Baseball and Organizational Health: Why Team Chemistry Matters
November 15, 2015
Well, the parade is over and everyone has the t-shirt,
but Kansas City is still reveling in our Royal’s World Series win against the Mets!
“I didn’t believe in team chemistry all that much until I started running some baseball teams. The difference in attitude and results was amazing and now I think it’s hard — not impossible, but hard — to do great things with an unhappy team.” – Lee Judge (KC Star)
The Royals postseason couldn’t be a better example of why team chemistry matters – here’s 3 big reasons:
Happy teams simply perform better. KC Star journalist Vahe Gregorian says, “to watch the animated Royals on the field or be around their interaction in the clubhouse is to understand a certain sense of connection that bench coach Don Wakamatsu puts like this: ‘I don’t know if anybody can physically describe it,’ he said, ‘It’s more of a feeling of walking in a room and knowing guys have your back; it’s a special thing.’ That’s why seeing the Royals celebrate together is a big deal: it’s a sign that they’re happy for a teammate and when teams like each other, they tend to play better. Guys are willing to do whatever it takes to win a game; even if it means letting someone else stand in the spotlight.” Whether it's practice or game time, a meeting or a collaborative project, people that don’t feel a sense of connection or chemistry don’t really like to spend time together, and the results will reflect that.
Cohesive teams are more resilient. The Royals trailed in 40 games during the regular season and came back to win. In 8 of their 11 post season wins they overcame a deficit. In game 1 of the World Series the Royals were down 1 in the 9th and tied the game with an Alex Gordon home run. They went on to beat the Mets in a brutal 14 inning game. Not only will cohesive teams outlast every other team (it just doesn’t occur to them they will lose), but they quickly rally when the team falls behind because of a mistake. In that game gold glove first baseman Eric Hosmer made a costly fielding error allowing the Mets to take the lead. No one in the Royals dugout is going to waste time laying blame, on the contrary they are more than eager to pick up their teammate – thrilled to see him be the hero with the game winning RBI in the 14th inning. It was fitting that the Royals would again tie game 5 in the 9th and win the Series in extra innings. Teams that have great chemistry more easily overcome challenges and recover from setbacks.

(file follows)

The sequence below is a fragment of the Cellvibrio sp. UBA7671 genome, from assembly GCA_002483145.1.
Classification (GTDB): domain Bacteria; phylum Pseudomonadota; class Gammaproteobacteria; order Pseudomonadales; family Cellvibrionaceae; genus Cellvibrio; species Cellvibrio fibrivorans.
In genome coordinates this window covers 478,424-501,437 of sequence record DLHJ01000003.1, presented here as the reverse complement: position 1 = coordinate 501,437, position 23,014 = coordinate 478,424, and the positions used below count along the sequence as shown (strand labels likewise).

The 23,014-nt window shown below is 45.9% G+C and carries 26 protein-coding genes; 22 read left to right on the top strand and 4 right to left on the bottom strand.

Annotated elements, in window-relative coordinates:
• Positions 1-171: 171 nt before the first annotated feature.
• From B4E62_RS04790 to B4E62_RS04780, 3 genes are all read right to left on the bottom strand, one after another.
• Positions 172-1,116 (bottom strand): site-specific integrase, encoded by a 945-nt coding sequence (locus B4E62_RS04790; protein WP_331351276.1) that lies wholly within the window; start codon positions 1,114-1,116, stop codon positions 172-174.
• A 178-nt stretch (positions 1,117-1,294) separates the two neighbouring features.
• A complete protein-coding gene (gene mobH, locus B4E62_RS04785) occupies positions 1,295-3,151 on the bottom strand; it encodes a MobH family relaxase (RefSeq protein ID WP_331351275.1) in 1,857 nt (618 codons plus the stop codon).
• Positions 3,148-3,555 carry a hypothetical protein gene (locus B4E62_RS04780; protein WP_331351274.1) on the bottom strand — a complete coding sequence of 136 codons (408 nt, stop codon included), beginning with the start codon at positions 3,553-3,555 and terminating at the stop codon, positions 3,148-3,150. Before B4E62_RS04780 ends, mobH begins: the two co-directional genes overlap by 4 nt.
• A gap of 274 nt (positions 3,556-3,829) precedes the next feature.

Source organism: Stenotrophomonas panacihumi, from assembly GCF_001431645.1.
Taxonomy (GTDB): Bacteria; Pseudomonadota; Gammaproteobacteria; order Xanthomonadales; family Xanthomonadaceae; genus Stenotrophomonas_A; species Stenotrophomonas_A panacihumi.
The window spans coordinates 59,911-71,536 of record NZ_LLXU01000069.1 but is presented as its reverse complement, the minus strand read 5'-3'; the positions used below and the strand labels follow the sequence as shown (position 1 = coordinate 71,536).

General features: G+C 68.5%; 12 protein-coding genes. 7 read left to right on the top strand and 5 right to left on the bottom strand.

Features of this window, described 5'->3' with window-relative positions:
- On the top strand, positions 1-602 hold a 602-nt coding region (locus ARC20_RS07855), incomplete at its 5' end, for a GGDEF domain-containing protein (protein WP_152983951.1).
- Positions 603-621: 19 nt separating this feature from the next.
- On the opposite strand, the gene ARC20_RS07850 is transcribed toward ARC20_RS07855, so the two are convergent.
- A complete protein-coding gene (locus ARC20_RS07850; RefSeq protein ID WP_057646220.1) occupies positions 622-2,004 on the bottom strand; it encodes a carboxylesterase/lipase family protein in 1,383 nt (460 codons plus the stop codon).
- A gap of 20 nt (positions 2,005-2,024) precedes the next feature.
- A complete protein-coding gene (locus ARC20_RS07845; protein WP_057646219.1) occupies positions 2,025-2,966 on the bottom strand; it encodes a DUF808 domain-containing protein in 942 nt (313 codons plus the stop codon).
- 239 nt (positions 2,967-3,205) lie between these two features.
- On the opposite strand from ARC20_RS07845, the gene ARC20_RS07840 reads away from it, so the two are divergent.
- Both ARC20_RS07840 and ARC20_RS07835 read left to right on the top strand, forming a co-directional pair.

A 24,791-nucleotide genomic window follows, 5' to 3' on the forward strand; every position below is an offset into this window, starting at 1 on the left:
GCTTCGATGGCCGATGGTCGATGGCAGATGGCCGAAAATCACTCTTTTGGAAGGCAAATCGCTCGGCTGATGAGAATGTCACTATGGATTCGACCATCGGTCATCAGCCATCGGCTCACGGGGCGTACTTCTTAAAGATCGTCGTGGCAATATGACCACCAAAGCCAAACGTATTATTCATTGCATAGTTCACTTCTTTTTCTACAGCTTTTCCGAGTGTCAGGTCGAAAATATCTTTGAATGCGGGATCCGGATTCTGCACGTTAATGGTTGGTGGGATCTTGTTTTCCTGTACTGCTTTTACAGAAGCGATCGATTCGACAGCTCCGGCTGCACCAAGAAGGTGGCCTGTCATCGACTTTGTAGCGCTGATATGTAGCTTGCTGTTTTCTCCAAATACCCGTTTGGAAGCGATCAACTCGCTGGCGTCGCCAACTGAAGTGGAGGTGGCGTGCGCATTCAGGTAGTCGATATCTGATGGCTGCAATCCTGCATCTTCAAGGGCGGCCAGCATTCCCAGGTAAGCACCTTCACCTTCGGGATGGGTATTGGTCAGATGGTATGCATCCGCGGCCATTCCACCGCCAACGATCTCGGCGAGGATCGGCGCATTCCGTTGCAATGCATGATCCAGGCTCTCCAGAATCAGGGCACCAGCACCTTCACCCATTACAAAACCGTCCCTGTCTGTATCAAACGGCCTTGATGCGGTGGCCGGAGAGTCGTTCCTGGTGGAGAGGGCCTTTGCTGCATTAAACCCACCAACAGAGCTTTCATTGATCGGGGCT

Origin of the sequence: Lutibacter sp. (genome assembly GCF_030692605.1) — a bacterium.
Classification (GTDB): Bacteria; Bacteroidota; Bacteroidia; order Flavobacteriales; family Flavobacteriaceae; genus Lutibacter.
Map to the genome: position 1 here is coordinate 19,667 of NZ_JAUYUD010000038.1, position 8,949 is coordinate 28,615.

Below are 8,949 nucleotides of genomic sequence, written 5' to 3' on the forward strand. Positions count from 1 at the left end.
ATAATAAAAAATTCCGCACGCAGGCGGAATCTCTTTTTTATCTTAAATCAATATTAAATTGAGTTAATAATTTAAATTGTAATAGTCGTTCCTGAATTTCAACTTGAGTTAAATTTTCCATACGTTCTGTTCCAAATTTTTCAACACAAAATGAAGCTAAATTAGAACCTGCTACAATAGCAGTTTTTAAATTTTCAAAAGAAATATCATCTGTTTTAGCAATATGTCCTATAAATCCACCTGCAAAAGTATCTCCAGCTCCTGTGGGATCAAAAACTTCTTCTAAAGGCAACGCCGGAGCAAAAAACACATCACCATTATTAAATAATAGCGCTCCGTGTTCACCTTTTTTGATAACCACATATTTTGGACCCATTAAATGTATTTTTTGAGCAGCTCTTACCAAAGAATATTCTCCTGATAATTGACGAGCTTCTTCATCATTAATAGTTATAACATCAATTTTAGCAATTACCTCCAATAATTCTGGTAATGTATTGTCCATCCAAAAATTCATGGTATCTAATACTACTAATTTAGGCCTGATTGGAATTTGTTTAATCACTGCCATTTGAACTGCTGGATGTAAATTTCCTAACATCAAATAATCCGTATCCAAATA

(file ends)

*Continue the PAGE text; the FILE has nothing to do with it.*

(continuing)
Strong teams are more stable. Now baseball is a business and no one is expecting the Royals roster to look exactly the same next season but most likely the core of the team will remain. Players whose contracts are up, becoming free agents, are probably hoping they can work out a mutual deal and stay right where they are. People in healthy organizations who feel a strong sense of connection with those they work with aren’t constantly polishing their resume or searching online for another job.
Team chemistry for the Royals didn’t just happen, it has been painstakingly cultivated by GM Dayton Moore, manager Ned Yost, the staff, scouts and coaches. It’s not easy. It’s time consuming. But team chemistry is worth it.